Loire Valley wine tasting at the London Edition Hotel for London Wine Week 2017
“Quand je t’ai vu pour la première fois, c’était le coup de foudre.” Spoken softly, paired with the silky touch of a midnight espresso, a phrase guaranteed to elicit dreamy sighs of romance from even the most world-weary of hearts.
Yet here, in the moody light of the London Edition Hotel, it was not spoken in praise of a lady’s elegance or a man’s Gallic charms. It wasn’t even spoken in praise of the often exceptional food provided by Berners Tavern, which here peaked with a simple starter of Colchester crab with apple, coriander and mayonnaise, as fresh, light and delicious as it sounds.
It was spoken in smitten praise of the verdant Loire Valley, and its often sensation offspring. “The cradle of France” is known for nurturing some exceptional children, and the fruits of its brilliance were on full display here. Matteo Montone and Douglas Blyde handpicked the dinner’s six exceptional bottles; the former is the celebrated sommelier of the London Edition, the latter the drinks columnist for the Evening Standard magazine, a man allegedly born in a three-piece suit and wet-nursed on a Maenad’s teat. They selected with such impressive skill in fact, that it turned the usual order on its head. Dishes felt of secondary importance to their pairings, a mean feat considering the quality of the output.
Two wines from Clos de L’Elu, offered as the house red and white at Berners Tavern, form a contrasting duo. The Chenin Blanc, Anjou Blanc “Berners Tavern”, Clos de L’Elu, 2015 is an interesting choice, all light, acidic freshness dancing across the tastebuds. It’s sister, a full-bodied and flirtatious Anjou Rouge 2014 is typical of Cabernet Franc, well-balanced, moreish and with heady notes of currants. Both bottles are enjoyable, but are the least exciting of all those we sample this evening.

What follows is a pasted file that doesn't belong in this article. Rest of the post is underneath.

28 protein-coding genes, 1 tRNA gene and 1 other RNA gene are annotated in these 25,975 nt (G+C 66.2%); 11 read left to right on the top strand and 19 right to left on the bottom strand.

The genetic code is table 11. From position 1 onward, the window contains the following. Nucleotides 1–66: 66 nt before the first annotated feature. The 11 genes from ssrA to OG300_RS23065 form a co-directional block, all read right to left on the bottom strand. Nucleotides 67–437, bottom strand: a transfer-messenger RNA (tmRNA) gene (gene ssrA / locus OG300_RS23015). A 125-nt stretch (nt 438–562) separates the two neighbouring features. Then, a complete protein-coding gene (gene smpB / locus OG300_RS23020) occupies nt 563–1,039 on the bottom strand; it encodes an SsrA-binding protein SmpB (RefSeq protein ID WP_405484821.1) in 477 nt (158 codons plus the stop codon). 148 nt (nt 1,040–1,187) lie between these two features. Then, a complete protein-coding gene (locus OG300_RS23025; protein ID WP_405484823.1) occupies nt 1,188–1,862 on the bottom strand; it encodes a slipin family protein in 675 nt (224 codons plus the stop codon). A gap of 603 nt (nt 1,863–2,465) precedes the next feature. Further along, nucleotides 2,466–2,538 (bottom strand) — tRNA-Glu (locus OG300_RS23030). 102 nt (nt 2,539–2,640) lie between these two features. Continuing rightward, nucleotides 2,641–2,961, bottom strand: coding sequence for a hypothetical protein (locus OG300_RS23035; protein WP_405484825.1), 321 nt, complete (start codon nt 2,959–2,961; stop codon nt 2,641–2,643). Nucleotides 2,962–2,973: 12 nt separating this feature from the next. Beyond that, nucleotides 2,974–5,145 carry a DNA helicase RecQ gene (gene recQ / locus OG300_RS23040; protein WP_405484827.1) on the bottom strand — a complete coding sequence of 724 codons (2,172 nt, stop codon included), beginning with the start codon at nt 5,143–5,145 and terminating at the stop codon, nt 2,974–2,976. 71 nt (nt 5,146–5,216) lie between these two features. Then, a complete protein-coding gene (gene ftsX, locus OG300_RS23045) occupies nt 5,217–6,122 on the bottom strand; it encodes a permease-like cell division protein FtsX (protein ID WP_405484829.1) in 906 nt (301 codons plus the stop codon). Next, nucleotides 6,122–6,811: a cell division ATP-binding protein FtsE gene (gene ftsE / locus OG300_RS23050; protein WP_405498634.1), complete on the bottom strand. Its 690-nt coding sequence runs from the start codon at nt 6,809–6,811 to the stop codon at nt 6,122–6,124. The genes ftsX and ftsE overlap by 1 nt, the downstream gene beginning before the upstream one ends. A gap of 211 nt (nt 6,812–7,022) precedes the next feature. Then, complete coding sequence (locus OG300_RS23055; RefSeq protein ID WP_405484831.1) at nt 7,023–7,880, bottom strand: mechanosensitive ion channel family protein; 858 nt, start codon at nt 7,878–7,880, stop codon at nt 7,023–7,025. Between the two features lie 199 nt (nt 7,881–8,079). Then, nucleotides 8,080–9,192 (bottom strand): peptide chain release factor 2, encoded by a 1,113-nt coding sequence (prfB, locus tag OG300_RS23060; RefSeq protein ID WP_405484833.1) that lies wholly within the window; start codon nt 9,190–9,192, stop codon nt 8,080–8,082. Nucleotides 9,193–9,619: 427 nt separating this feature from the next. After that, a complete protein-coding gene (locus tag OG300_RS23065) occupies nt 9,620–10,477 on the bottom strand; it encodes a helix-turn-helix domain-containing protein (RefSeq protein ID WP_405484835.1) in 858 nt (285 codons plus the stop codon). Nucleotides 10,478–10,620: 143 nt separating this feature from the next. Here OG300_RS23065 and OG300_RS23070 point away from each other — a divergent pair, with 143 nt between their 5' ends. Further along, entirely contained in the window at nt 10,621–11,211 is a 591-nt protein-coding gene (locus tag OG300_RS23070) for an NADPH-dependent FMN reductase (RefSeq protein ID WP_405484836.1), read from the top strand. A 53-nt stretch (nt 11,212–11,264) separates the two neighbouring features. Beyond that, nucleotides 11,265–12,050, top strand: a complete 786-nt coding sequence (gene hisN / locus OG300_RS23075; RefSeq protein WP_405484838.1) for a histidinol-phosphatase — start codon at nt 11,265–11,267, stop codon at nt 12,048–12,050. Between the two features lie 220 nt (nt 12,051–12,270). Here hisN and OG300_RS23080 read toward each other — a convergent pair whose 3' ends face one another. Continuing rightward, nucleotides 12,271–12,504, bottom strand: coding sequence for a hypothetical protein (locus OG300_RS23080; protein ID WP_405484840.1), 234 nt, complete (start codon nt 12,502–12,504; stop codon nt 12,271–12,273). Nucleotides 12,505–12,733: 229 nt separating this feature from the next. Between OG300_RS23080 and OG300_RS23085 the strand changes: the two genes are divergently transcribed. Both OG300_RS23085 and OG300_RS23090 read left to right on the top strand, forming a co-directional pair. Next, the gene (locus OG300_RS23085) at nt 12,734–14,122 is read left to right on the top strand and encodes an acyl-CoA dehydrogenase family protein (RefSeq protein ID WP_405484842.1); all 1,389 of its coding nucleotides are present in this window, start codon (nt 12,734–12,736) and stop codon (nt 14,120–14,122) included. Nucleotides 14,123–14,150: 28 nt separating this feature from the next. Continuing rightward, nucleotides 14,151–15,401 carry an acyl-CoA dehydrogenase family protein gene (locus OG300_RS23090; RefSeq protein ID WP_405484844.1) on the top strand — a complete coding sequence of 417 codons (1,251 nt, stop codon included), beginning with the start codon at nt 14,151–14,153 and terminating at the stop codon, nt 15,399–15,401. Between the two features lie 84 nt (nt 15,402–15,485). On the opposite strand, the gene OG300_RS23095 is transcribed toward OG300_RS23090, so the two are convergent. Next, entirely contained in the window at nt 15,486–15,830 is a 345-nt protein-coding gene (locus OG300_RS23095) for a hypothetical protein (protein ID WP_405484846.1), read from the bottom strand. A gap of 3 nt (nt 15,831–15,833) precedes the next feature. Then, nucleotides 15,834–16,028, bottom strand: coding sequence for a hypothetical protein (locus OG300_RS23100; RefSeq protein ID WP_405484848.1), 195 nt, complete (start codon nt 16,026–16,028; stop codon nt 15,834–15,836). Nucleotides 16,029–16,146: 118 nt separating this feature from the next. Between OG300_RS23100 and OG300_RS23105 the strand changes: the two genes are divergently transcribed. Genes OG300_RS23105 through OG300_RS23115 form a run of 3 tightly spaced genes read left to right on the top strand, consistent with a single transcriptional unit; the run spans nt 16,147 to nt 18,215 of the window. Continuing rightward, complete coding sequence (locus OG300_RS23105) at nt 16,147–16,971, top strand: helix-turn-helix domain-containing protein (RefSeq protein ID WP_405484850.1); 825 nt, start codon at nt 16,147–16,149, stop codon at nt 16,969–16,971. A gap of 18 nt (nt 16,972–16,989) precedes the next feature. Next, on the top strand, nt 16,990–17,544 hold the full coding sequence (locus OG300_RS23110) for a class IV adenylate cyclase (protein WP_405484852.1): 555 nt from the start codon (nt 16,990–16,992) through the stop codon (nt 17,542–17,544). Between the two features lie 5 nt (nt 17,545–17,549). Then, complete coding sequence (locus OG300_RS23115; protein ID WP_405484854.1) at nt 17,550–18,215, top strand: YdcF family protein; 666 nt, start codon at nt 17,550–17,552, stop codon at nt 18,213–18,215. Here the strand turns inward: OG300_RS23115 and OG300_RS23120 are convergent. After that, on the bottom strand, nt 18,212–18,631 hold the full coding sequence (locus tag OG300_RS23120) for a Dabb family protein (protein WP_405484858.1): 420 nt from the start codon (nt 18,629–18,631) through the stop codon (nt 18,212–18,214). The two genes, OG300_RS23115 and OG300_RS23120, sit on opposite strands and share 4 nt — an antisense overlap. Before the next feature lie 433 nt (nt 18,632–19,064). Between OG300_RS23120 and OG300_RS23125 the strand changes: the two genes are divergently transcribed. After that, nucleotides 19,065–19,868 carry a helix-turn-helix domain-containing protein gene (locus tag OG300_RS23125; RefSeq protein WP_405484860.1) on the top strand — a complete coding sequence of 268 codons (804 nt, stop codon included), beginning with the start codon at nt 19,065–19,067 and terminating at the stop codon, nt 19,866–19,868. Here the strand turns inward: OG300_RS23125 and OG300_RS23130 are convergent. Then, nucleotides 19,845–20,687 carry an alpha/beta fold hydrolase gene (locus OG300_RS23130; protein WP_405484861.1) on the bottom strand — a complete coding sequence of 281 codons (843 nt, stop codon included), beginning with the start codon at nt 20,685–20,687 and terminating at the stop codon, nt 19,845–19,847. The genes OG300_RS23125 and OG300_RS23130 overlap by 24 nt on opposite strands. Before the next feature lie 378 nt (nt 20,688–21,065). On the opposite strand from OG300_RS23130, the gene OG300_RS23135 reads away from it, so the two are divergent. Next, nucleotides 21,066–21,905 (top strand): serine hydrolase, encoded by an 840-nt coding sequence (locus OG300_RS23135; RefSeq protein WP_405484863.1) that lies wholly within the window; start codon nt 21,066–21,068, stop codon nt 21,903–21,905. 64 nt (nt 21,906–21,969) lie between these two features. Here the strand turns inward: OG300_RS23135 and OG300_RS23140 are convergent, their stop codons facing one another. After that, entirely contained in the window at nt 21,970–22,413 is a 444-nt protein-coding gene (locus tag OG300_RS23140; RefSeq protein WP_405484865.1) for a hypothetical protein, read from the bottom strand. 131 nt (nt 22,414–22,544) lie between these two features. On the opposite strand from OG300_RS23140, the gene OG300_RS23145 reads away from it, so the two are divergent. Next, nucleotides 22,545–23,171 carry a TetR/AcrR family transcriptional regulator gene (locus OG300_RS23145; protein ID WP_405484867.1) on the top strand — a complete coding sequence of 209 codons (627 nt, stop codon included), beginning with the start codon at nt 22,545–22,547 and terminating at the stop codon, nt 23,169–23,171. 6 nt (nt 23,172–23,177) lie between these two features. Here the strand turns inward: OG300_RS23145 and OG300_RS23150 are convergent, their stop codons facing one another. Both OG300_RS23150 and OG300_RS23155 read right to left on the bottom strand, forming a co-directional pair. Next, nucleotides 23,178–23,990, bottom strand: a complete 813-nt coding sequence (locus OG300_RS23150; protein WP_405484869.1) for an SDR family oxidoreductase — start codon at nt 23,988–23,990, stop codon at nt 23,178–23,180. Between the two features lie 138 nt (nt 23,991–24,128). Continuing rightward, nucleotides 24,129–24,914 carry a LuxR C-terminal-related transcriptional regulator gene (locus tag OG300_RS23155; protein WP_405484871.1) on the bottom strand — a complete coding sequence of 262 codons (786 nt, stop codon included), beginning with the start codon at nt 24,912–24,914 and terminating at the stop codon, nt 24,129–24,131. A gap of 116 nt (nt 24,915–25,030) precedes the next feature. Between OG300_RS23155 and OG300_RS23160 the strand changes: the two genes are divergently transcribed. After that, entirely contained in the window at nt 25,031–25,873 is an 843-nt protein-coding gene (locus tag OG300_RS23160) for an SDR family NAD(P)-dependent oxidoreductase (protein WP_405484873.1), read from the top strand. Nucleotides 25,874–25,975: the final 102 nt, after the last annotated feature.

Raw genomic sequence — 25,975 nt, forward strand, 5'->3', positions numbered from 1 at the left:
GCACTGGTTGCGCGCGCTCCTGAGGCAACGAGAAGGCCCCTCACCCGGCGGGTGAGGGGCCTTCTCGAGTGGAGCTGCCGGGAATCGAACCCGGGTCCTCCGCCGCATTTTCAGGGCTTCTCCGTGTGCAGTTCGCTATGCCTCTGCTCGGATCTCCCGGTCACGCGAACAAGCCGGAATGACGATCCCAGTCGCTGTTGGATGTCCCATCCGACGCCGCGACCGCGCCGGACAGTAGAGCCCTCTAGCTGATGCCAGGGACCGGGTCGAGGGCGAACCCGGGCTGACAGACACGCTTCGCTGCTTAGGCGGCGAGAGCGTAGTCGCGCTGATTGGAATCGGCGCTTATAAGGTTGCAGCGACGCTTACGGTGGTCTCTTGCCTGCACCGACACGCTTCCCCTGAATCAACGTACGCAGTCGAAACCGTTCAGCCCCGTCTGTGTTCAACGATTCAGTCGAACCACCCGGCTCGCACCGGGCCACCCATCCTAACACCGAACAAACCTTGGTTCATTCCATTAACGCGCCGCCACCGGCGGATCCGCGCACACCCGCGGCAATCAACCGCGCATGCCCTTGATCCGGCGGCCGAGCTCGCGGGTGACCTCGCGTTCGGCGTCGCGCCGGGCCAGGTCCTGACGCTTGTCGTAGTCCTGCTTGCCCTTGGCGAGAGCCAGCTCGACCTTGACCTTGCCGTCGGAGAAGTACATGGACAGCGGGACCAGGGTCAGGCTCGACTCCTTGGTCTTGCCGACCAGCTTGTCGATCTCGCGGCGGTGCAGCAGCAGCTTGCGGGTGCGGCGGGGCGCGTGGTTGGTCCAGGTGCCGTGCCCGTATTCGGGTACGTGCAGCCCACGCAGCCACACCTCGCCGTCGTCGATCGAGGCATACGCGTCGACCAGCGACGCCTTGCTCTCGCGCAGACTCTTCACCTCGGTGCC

The Muscadet cotes de Grandlieu Sur Lie, Clos de la Senaigerie, Domaine des Herbauges, 2015, is paired beautifully with the crab, it’s bright and playful acidity cutting through the richness of tangled crabmeat, piercing languorous mayonnaise with superlative ease. The Saumur Champigny, Lisagathe, Château du Hureau, 2014 is a bold and engaging prospect, teetering at times on the brink of punchiness. It reigns itself in, and is much the superior bottle for it, able to revel in its complexity – all sandalwood, black cherry, tobacco.
Head and shoulders above their familial rivals, though, were two bottles – prodigious and somewhat precocious, wrestling for that coveted spot as the favourite child. The Chinon Rouge, Clos de la Dioterie, Charles Joguet, 2009 looks an early leader, loaded with an inky strength verging on the muscular. Heavy with dark red fruit and tannins, its complexity is compelling. It’s impossible, however, to look past the Savennières, “Clos de la Hutte”, Thibaud Boudignon, 2015. An incredibly intriguing bottle, it’s poised ever so delicately on the line between bold citrus and cool, almost even cold minerality. Like all the best romances, it doesn’t just delight upon consumption but imparts anyone lucky enough to get a taste with a lingering impression of the potential yet to come. Remember the name, until you meet once more: Thibaud Boudignon.
Photo: London Wine Week
The Loire Valley tasting was at the London Edition Hotel as part of London Wine Week 2017, for further information about delicious wines available from the Loire Valley visit here.